New CFO Hiring Considerations | RKL LLP
Posted on: September 30th, 2014

The Right Stuff: Three Factors to Consider When Hiring a New CFO

However inconvenient or unwelcome, the departure of your CFO may be an opportunity to take a fresh look at what you need from this position.

However inconvenient or unwelcome, the departure of your CFO may be an opportunity to take a fresh look at what you need from this position.

Whether planned or unforeseen, the departure of a CFO can be upending for even the strongest of organizations. There are the immediate needs – ensuring the company’s day-to-day accounting activities and normal business operations are not disrupted. And there are the more complex, long-term objectives – how do we find a candidate that fits our company’s needs, culture and vision for the future?

While it may be unwelcome or inconvenient, the departure of a CFO presents an opportunity to assess your current and future needs for internal financial expertise. With the right approach and resources, this can be a constructive process to ensure your next CFO is the ideal fit for your organization. Where to start? Here are three questions to consider.

  1. What resources do we need during the transition process? For most companies, the recruitment and selection process for an executive-level hire can take weeks, if not significantly longer. In the meantime, there are employees to manage, accounting activities to complete and relationships with lenders and outside parties to maintain. Now is the time to do an assessment of your immediate needs and put a short-term, tactical plan in place to keep things running smoothly. In addition to getting valuable input from your management team and any employees in your finance department, you may want to reach out to your CPA for additional resources – ranging from bookkeeping assistance to an interim CFO to see you through this transition.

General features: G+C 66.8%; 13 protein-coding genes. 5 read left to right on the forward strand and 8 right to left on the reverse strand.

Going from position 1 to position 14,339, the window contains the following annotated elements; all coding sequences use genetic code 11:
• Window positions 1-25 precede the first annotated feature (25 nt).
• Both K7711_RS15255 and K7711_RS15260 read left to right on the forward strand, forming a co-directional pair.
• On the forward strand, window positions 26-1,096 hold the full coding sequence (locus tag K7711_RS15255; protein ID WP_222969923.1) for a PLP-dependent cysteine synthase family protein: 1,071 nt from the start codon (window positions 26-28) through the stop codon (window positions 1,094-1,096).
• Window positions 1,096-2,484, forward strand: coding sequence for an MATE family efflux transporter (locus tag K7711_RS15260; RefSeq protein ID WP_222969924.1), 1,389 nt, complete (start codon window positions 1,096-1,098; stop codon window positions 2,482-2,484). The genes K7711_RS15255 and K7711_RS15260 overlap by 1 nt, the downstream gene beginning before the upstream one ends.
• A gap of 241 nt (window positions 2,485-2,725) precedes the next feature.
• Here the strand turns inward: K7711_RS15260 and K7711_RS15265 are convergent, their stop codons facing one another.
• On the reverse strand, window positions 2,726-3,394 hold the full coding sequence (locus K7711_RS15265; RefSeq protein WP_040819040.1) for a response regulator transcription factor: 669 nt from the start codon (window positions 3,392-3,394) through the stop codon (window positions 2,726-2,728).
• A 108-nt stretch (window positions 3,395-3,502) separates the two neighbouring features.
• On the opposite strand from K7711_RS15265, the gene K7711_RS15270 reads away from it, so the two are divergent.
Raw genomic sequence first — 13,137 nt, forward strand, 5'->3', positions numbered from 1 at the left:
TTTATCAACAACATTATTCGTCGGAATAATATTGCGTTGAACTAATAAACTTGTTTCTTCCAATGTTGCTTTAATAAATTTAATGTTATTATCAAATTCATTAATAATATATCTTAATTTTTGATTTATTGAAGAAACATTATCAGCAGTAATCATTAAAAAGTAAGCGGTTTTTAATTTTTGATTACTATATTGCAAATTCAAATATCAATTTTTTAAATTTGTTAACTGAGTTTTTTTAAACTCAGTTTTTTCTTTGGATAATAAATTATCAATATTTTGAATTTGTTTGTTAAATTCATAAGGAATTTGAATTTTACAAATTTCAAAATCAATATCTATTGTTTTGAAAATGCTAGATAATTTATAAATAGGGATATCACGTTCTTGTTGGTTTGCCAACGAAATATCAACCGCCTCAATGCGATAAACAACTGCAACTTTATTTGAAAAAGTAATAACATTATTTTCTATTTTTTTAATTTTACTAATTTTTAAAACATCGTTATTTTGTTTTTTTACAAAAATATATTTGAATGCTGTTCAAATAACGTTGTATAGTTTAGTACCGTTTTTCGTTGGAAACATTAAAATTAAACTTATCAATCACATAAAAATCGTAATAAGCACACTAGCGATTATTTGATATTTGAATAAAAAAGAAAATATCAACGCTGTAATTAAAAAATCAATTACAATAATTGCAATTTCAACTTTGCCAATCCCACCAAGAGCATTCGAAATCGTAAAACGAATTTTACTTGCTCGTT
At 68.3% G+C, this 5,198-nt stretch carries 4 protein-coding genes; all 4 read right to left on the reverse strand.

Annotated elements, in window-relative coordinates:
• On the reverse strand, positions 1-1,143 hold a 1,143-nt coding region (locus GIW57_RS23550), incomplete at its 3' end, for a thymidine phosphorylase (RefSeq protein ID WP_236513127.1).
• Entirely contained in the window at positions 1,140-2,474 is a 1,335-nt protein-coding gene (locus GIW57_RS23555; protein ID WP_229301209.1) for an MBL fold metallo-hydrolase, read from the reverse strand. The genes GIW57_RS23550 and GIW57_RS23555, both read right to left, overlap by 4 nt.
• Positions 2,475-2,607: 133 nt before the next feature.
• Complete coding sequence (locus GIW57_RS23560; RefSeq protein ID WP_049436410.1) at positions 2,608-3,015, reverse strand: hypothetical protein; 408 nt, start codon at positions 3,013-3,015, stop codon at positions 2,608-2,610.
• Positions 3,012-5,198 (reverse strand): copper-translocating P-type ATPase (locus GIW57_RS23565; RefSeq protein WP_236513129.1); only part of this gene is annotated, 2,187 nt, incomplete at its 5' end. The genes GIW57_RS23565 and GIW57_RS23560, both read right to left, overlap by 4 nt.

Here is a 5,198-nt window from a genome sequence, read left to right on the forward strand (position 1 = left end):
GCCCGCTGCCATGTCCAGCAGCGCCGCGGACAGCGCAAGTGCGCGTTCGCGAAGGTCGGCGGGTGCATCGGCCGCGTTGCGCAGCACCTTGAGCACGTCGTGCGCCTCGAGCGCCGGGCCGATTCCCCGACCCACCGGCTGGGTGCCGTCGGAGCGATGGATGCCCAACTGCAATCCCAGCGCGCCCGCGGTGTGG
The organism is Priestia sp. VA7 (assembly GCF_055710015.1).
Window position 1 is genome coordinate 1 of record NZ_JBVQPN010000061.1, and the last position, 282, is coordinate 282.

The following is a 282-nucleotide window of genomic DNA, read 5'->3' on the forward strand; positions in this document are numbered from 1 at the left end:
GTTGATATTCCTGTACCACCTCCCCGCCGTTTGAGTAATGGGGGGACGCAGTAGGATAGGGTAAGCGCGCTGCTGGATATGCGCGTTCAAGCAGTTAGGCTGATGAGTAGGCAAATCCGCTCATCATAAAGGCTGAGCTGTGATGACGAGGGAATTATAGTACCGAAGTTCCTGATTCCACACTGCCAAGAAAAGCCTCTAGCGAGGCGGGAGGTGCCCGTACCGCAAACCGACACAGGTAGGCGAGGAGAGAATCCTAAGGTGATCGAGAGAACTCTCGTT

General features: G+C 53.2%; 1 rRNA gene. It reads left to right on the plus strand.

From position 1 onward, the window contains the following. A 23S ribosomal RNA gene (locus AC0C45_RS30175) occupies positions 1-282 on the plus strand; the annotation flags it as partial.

2. What are we looking for from our new CFO? Sometimes, the reaction can be “we need to fill this position as soon as possible.” Having advised many of our clients throughout this process, I always emphasize that now is the time to take a fresh look. Consider factors such as business volume, service offerings, operating locations, organizational design,  debt structure, accounting complexity, and regulatory and compliance needs . Chances are, what you need today and in the foreseeable future from this position differs vastly from what you needed when you hired your previous CFO. Consider collaborating with your internal management team as well as your CPA to develop a written job description for the ideal candidate.
  3. How can we recruit and select the right candidate? The recruitment and screening process should be geared toward candidates who best meet the requirements of the written job description based on your company’s identified needs. With his or her knowledge of the technical requirements of the job – as well as your industry and the financial complexity of your business – your CPA can be a valuable resource during the interview stage. Additionally, it’s likely your CPA is well connected to professionals in the industry who may be a great fit for your open position.

While it may bring its fair share of challenges, the departure of a CFO can also represent a significant opportunity for your company. Take your time, tune in to your needs and don’t be reluctant to ask for outside advice and assistance. By doing so, you’re likely to come out of this transition stronger and better positioned for a successful future.

stonerContributed by John S. Stoner, CPA, CVA, partner and leader of RKL Business Consulting Services Group in the Lancaster office. John provides a wide range of business consulting services, including business valuation, financial analysis, litigation support, merger/acquisition assistance and business succession planning to business clients.

 

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